November 25, 2022

This art critic with North Dakota and Minnesota roots influenced the art world – and angered people back home – Grand Forks Herald

FARGO — For more than half a century, the art world has been influenced by the voice and opinions of Peter Schjeldahl, longtime critic for The New Yorker, The Village Voice, The New York Times, ArtNews and Art in America, among other publications.

He died on October 21 at age 80 after a long battle with cancer.

Schjeldahl was born in Fargo in 1942 but moved with his parents, Gilmore and Charlene, Minnesota to Farmington, Minneapolis and Northfield, where he would twice attend and drop out of Carleton College.

He eventually moved to New York in 1965 and found work as a publications reviewer.

As an adult, he occasionally returned to the Midwest, and in 1978 helped repair the old post office in Christine, North Dakota, where his mother, Charlene Hanson, lived.

“In North Dakota, I’m overwhelmed,” he told the Forum in 1980, referring to the horizon and the blackness of the ground. “I feel deeply moved in ways that I can’t really explain, and I think about it a lot.”

Perhaps Schjeldahl’s greatest direct impact on the area came in 1979 when he was part of the committee that commissioned Texas-based artist Luis Jiménez to create a public sculpture for the corner of Broadway and Main Avenue.

“We wanted something that would challenge local tastes but be user-friendly in the long run,” he told the Forum in 1980.

Jiménez’s fiberglass sculpture “Sodbuster”, depicting a farmer plowing a field behind a team of oxen, indeed proved difficult for the locals. When it was installed in 1982, some rejected the work, and a letter to the Forum editor called it “trash”.

In the 1980 interview, Schjeldahl recalled how one of Jiménez’s earlier designs, “an exuberant square-dancing scene”, was canceled.

“There is a definite cultural divide between Jiménez and Fargo,” the reviewer said. “Jiménez naturally assumed, being Chicano, that people liked to see each other having fun. As a Lutheran born in North Dakota, I could have told him he would be wrong.”

The late art critic Peter Schjeldahl.

Contributed / Public Domain / Wikimedia Commons

It seems he had little or nothing to do with the arts of Fargo-Moorhead after that, but he continued to influence the national art world.

Among those who praised Schjeldahl was Alex Greenbereger, who in an ARTnews article said that the late writer’s exuberant prose and insightful wit made him one of the of the most read art critics in the United States”.

In the many published memoirs, people have pointed out Schjeldahl’s approachable way with words, an extension of his work as a poet.

“Often his reviews were stripped of artistic jargon, making them readable to a wider audience, even when it was conceptual work,” Greenberger wrote. “His prose was lush and buttery, with sentences peppered with swear words more likely to appear in novels than in art journals. If read aloud, his reviews sound melodious and quite pleasant. If read for oneself, they can also be fascinating, even amusing.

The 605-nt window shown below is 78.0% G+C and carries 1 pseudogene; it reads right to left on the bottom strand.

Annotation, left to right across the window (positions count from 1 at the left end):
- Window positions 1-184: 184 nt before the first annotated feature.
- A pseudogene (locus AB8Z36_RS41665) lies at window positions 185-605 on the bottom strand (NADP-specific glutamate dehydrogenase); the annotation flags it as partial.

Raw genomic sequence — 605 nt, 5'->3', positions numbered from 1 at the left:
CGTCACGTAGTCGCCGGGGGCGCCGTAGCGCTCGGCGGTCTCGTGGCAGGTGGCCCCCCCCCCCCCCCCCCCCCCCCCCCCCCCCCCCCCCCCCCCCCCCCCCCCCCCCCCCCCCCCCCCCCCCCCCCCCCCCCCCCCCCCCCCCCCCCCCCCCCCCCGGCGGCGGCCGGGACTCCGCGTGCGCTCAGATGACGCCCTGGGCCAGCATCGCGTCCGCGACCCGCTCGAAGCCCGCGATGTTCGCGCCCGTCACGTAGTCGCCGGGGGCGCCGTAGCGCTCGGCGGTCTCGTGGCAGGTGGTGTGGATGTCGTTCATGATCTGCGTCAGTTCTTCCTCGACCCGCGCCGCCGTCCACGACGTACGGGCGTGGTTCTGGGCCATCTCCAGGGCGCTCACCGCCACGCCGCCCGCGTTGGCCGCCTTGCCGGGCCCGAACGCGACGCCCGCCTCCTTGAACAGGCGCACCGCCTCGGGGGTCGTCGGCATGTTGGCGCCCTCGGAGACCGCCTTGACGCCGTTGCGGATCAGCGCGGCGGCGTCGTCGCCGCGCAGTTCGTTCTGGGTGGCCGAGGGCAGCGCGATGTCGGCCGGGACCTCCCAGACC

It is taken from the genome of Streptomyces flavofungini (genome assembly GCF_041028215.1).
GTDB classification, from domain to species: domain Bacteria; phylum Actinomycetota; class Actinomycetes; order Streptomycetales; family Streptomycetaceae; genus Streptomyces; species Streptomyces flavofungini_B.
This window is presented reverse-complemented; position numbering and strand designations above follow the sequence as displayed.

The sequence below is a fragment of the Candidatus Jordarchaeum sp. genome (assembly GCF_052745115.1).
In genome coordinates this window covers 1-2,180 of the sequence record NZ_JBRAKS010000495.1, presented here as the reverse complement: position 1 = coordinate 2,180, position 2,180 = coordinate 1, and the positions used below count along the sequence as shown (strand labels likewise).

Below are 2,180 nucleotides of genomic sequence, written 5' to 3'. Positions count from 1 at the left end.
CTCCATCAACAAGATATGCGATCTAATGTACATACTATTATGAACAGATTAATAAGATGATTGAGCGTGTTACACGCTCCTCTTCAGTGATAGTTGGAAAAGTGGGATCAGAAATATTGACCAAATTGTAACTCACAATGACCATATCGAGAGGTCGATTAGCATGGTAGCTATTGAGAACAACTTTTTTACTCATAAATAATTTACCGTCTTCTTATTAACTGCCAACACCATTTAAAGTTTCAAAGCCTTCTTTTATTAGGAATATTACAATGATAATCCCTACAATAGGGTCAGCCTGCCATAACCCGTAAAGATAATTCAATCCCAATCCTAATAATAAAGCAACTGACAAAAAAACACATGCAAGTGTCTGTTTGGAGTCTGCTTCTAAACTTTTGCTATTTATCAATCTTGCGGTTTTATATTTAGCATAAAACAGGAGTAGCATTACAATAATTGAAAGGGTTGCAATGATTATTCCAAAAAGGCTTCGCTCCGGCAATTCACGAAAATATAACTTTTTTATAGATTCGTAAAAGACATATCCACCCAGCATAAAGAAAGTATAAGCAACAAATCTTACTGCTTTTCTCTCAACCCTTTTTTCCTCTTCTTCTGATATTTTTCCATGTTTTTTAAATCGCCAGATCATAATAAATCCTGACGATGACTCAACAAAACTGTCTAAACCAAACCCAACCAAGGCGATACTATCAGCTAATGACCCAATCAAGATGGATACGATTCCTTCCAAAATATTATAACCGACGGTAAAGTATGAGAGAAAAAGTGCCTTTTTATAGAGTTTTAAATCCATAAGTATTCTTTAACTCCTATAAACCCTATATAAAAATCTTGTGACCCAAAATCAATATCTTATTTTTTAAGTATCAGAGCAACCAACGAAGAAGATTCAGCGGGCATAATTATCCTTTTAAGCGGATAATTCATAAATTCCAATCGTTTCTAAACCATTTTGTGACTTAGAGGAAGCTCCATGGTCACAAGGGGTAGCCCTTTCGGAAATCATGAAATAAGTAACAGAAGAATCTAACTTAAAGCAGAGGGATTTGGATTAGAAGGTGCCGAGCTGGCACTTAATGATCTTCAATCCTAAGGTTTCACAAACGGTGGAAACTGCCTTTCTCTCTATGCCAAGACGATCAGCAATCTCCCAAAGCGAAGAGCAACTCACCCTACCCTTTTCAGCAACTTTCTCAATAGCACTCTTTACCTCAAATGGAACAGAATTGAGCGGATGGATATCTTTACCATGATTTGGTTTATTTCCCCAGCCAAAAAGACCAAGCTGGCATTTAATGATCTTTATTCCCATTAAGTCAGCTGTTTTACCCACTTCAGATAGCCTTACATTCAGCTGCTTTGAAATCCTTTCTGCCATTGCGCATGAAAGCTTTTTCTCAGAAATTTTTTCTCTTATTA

Greenberger pointed to a passage that fellow critic Jarrett Earnest wrote in “Hot, Cold, Heavy, Light: 100 Art Writings, 1988-2018,” which included works by Schjeldahl.

“Every painter I know would give a few fingers of his unpainted hand for a good long critique of Peter Schjeldahl – not just for recognition, but because he infallibly brings something new into the discourse,” Earnest wrote.

Perhaps not all artists saw Schjeldahl this way. Of popular contemporary artist Jeff Koons, who set an auction price record for a living artist at $91.1 million in 2019, Schjeldahl wrote, “Jeff Koons makes me sick. He may be the definitive artist of this moment, and that sickens me the most.

The critic’s words have not always pleased Jonathan Rutter, director and curator of the Rourke Art Gallery + Museum in Moorhead and an accomplished painter in his own right.

“Peter Schjeldahl certainly left an impression on me. I would usually grab his New Yorker articles second-hand or probably third-hand James O’Rourke,” Rutter says, referring to Rourke’s late co-founder. “More often that otherwise I would strenuously disagree with what Schjeldahl had to say, but his writing was always a pleasure to read.”

“Criticism joins poetry, for me, in the civic duty to loosen the common stock of words, keeping the right words in play,” Schjeldahl said in a 2008 interview with Artforum. “My sidekick is the full dictionary of Random House Webster.”

However, by the 1990s, he had stopped writing poetry.

“Poetry has dried up. Art criticism ate poetry,” he said in this Artforum interview.

In 2019, Schjeldahl shared the news of his lung cancer diagnosis in a New Yorker essay, “The Art of Dying,” a raw, unsentimental mini-memoir. At the time, he was given six months to live, but he ended up extending his stay for another three years, making his verse all the more prophetic: “I always said that when my time came, I would go fast . But where is the fun in that?

“He took his job seriously – despite the self-deprecating stunts, there were times when I think he knew how good he was – but he was never serious,” wrote David Remnick , editor of the New Yorker. “Once he won a scholarship to write a memoir. He used the money to buy a tractor.”

Schjeldahl continued to write until the end, delivering a book review of a biography of Piet Mondrian to The New Yorker a few weeks before his death.

“The fact that he wrote it during what must have been an incredibly painful time is testament to what great art and powerful writing meant to him. And I hope for us,” wrote Christopher Knight, art critic for the Los Angeles Times, in a reminiscence.